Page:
The Radical Freedom Of IVF

The real answer to what an embryo is: part science, part context, part feeling.

by Krys Malcolm Belc

The day my partner and I affirmed via DocuSign that we wished to destroy 12 vials of frozen sperm and donate our three remaining embryos for research, we were 1,144 miles from the cryobank where they were stored. I sat working at the long table where my family eats and does homework and holds family meetings and plays Monopoly on Saturday nights, in the cramped living room of the house we rent in St. Paul. My children were at school and day care, hours when being a parent of four feels most manageable.

Anna and I bought the giant table because we wanted to make our living room feel like a coffee shop. Our kids were 5, 7, and 8 — and we wanted the table to lure them as they got bigger and had more reasons to retreat to their rooms. I envisioned the future that is now: notebooks and novels thrown all over, cups of tea and hot cocoa, conversations getting more adult at our rowdy family dinners. Who has a crush on whom? Which curse words are the best and worst ones? When Anna clicked the purchase button on the table and chairs and a couch, we agreed: It was a very good idea to get new furniture, our first furniture not from Ikea, now that we were done having babies.

But then we changed our minds. Anna has said that the thing she likes most about me is how willing I am to change my mind.

The night of the appointment at which we saw a flicker of cardiac activity on a screen in our fertility clinic, we decided to tell our older kids about the fourth baby. They sat around the table after dinner. I opened a box of fancy cupcakes and halved them, so everyone could try two flavors. I started filming. In the video, Anna hands my oldest son the ultrasound photo, and at first, he does not know what he is looking at. And then it sinks in. The Baby!? Our other son chimes in: “I thought it was the moon at first.” I guess I can see it: my grooves and craters, a spot of stark white. Future sister.

The baby was one of four embryos. Our clinic told us that we had an extremely high chance of having a baby with the luck we’d had during the embryonic stage. And it worked. Our daughter is the first one we tried, the best embryo regardless of sex, as I selected before transfer, and we decided that we would relinquish the rights to the others when she turned 1.

About two years later, we both wanted to sign the documents, but neither wanted to go first. I’m not sure why, exactly, the clinic sent them to Anna. Maybe because they considered our embryos hers primarily: her eggs, donor sperm, for what would be my uterus. We have been told that which one of us is our daughter’s “real” parent varies state to state, some recognizing her biological bond, others my gestational. Before we clicked Finish, a meaningless text loop: Are you sure? Are you really sure? What is sure? Did we hope to provoke something other than yes? Anna was sitting in the break room of a NICU a few miles away. She signed, then I did. And then it was over.

What is an embryo? Of course, I know in a literal sense: In our case, a reproductive endocrinologist retrieved Anna’s eggs on New Year’s Day 2021. It was a gray day, and I wasn’t allowed in the building, so I sat outside in the car staring blankly into the parking lot fog. Soon after the procedure, an embryologist injected a single sperm from a thawed vial of known donor sperm into each of 14 eggs. Of those 14 fertilized eggs, seven survived long enough to biopsy for preimplantation genetic testing, and four were deemed suitable for implantation. Those four were then cryogenically frozen. The other three were discarded, with the thought that if we transferred them, and they implanted, my body would likely miscarry soon after.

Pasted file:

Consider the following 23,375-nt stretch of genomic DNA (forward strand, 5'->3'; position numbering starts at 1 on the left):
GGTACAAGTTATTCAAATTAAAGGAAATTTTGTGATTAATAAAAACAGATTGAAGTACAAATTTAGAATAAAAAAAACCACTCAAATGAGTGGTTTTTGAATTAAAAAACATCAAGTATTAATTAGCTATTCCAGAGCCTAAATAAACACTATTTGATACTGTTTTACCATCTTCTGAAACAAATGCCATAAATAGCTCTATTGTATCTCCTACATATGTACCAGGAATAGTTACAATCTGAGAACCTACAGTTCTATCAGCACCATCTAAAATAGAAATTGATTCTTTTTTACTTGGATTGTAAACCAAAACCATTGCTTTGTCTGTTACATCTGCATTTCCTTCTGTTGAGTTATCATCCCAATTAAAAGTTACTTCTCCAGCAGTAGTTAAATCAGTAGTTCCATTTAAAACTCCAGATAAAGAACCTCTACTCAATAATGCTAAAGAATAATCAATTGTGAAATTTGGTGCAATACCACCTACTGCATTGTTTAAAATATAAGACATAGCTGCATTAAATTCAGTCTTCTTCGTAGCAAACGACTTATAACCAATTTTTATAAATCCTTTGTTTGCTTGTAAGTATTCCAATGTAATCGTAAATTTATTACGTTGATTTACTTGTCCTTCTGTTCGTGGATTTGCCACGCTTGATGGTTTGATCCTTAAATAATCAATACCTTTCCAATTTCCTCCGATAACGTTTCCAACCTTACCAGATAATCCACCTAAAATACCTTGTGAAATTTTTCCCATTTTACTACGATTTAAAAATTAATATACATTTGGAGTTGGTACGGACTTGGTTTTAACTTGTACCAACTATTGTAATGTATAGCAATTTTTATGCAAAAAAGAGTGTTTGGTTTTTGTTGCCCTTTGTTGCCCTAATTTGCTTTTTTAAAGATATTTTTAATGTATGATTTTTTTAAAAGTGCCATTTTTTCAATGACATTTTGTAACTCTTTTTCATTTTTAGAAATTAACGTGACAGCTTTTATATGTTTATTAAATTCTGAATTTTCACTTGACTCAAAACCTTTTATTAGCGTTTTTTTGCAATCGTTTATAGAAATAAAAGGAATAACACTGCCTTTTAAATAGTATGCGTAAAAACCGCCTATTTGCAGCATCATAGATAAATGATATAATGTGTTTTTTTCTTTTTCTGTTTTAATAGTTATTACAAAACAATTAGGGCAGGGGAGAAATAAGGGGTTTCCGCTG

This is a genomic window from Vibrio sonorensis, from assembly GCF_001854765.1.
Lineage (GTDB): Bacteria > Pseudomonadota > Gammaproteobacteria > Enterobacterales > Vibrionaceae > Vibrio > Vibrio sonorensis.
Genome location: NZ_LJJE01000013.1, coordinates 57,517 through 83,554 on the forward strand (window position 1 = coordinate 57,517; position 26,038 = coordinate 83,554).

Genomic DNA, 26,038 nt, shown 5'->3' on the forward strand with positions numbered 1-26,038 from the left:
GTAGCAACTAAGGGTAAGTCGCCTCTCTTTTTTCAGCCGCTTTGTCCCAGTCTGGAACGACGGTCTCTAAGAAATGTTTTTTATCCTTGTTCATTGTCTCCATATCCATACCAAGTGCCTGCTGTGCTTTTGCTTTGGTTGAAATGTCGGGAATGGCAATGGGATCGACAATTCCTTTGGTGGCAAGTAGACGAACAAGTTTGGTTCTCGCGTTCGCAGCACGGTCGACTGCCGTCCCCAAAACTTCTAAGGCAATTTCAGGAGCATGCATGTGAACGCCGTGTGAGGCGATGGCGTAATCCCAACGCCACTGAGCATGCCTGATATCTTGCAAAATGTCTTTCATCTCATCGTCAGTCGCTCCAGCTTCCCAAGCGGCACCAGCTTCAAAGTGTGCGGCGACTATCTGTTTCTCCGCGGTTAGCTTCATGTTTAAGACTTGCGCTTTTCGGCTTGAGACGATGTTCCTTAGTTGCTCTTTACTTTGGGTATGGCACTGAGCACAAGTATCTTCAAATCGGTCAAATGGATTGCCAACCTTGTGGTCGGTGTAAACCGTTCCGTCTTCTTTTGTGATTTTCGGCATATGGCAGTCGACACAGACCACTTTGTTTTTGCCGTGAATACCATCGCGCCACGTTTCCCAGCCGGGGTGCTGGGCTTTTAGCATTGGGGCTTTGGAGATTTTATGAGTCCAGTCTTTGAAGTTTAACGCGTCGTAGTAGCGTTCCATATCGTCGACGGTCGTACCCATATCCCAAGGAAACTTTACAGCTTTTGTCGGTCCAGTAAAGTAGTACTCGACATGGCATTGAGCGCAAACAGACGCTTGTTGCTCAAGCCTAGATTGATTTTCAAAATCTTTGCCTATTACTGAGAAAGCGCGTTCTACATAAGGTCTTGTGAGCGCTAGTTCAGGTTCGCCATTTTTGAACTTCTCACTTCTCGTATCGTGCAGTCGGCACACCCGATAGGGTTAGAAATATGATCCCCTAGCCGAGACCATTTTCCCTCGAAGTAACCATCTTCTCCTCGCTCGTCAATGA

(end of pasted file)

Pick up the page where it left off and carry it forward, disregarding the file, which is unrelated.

We joke that our daughter is “double frozen” since the sperm that made her had been in a tank for a decade before the embryologist thawed it to make her. When we asked our friend to bank his sperm for us in 2011, none of us thought very far or hard into the future. Anna and I weren’t actually married, because my legal sex was still female and that wasn’t a thing we could do. Being a closeted trans guy had always made planning anything hard for me. Anna and I were in our mid-20s and we jumped into parenting without thinking much about it, as both our sets of parents had in the ’80s. I was unhappy in my job teaching high school, artistically unproductive, and ready for a new phase to begin. Parenting was something I knew I wanted, and doing it as fast as I could gave me a way to avoid looking hard at my relationship to work, to gender, and to my body, among other things.

We lived in a chaotic apartment cut into the back of an old Victorian that shared a corner in West Philadelphia with a thunderous bar. One of our friends was a dorm resident adviser who would ride through campus on his bicycle, scavenging snacks from university events to bring to our house: an open bag of pistachios, half a sleeve of crackers. This was the genetic father of our future children.

And so I had three children in rapid succession: one at 25 (she carried), one at 26 (I carried), and one at 28 (her turn again). The daily labor of parenting young children eclipsed everything else for years.

Nothing radicalized me about abortion like having children.

For every person alive, the decision to have children or not is affected by many factors: desire, age, availability of viable sperm and egg inside or outside the context of a relationship, the cooperation of the carrier’s body, the cost to treat any issues that arise, the health or abnormality of the embryo that becomes the fetus that becomes the child, and, of course, the way the law circumscribes our options to manipulate circumstance.